Sony typically updates its premium compact RX line once a year, but this year it has instead made the decision to introduce a new line in the form of the ZV1.
Primarily aimed at vloggers and those who enjoy creating video content, it is similar in size, shape and weight to the RX100 camera line, but with a few key differences that should be more appealing to this type of audience.
Good examples of this type of specification include 4K video recording, a 3-inch variable-angle touchscreen, the ability to add an external microphone, and modes such as “product showcase”. You can still use it as a camera if you want to, and it could also be considered a pocket camera for everyday shooting.
While not cheap, the ZV1 is certainly a lot cheaper than the brand new RX100 models tend to be. It is significantly cheaper than the latest RX integration – the RX100 VII.
(Image credit: Sony)
Sony ZV1 review: design and handling
Sony has made some changes to its premium compact style design that it has been using for its RX100 series for several years. While it’s roughly the same sort of size and shape, some changes have been made, usually to accommodate the video features offered by the ZV1. The front grip, for example, is pronounced and is designed to feel comfortable holding the camera facing forward while recording vlogs.
On top of the camera you have a hot shoe and the microphone, which takes up most of the top plate. That means you’re sacrificing a viewfinder, but that probably won’t be a problem for the average ZV1 user.
Three buttons on the right side of the top plate allow you to turn the camera on / off, select the shooting mode and start video recording. A small downside here is that the on / off button and the mode button are the same size and shape, so it’s very easy to press one when you meant the other – especially when pressing the mode button when you want to turn off the camera to save power.
Sony’s RX100 series of high-end compact cameras had tilting screens, but they are of little use when trying to vlog on a camera. As such, it’s no surprise that the ZV1 was instead equipped with a touchscreen that fully articulates to face forward. You can use touch sensitivity to select an focus point and enable focus tracking, but unfortunately you can’t use it with the full menu or quick menu.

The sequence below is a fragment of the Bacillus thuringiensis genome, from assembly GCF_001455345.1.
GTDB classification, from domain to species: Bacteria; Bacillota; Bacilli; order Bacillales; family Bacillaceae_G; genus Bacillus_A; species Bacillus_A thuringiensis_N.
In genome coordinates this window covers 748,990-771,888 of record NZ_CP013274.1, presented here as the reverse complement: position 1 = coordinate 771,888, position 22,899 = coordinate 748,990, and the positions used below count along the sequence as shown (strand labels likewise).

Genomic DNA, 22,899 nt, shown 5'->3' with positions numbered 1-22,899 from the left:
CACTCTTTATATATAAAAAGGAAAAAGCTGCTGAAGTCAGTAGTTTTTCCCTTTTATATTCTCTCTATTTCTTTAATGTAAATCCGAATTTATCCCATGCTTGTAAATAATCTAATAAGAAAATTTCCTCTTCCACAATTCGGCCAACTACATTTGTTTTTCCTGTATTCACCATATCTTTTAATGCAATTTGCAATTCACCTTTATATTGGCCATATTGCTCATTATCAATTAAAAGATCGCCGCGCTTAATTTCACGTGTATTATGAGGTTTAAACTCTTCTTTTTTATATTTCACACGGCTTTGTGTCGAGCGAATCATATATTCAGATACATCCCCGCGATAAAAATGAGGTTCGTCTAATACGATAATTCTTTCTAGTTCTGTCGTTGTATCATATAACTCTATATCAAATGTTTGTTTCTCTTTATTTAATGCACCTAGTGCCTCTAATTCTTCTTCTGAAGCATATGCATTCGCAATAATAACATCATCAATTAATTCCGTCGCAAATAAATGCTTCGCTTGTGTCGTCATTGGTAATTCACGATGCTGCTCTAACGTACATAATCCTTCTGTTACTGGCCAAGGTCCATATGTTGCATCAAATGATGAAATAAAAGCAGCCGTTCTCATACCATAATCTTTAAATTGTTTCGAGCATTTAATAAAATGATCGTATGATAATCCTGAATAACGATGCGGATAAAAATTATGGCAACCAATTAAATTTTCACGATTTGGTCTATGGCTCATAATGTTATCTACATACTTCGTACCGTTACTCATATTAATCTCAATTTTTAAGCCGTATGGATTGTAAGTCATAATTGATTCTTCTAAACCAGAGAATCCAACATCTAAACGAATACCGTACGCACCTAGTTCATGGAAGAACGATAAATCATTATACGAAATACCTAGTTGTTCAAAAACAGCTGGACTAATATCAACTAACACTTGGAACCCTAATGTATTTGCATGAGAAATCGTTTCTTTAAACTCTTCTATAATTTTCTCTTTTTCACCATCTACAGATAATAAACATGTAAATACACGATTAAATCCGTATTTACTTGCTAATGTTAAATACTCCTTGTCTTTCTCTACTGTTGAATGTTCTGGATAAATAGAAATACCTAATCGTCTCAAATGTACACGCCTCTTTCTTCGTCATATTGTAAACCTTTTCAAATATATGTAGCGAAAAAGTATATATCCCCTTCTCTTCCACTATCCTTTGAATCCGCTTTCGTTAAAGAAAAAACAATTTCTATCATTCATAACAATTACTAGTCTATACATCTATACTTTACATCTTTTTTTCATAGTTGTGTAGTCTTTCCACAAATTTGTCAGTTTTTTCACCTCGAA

As a vlogging camera, there are a few other buttons that are particularly useful for this type of work. The “background blur” button immediately projects the background in and out of focus, without having to change apertures, which is especially useful for video. One of the custom buttons can also be configured to give you direct access to ‘product overview’ mode, which is again convenient.
(Image credit: Sony)
Keep in mind that the synchronization module must be plugged in somewhere. It can handle up to 10 cameras, either the newer Blink XT models or the old single Blink models, which are not weatherproof and cannot go up to 1080p in terms of resolution.
Video resolution peaks at 1080p, which puts it among the best in the business, and the 110-degree field of view is perfectly respectable as well. In contrast, there’s no two-way audio with the Blink XT, so you can’t warn burglars or scold the cat while you’re in the office.
Blink being an Amazon-owned company, you can of course control the Blink XT camera with Alexa: you can request to see live images from a particular camera on your network, or arm and disarm the entire system at the same time. using your voice, which might be slightly more convenient than typing on your phone.
Sony ZV1 Review: Features
Like the RX100 series of cameras, the ZV1 features a one-inch 20.1-megapixel Exmor RS CMOS sensor. Added to this is a 24-70mm f / 1.8-2.8 (equivalent) lens, which, while somewhat restricted, should be more than enough for the average vlogger – especially those who present themselves to the screen at arm’s length.
Since this is specifically aimed at video content creators, the ZV1 has a special 3-capsule microphone on top of the camera. You can also use an external microphone if you prefer, via a 3.5mm input jack or the multi-interface hotshoe via an adapter. Inside the box, a windshield is provided for use when recording outdoors in windy conditions.
Naturally, 4K video recording is available, while there is also in-body image stabilization and real-time autofocus that works even while recording video – another very useful feature of vlogging, to make sure you are always up to date.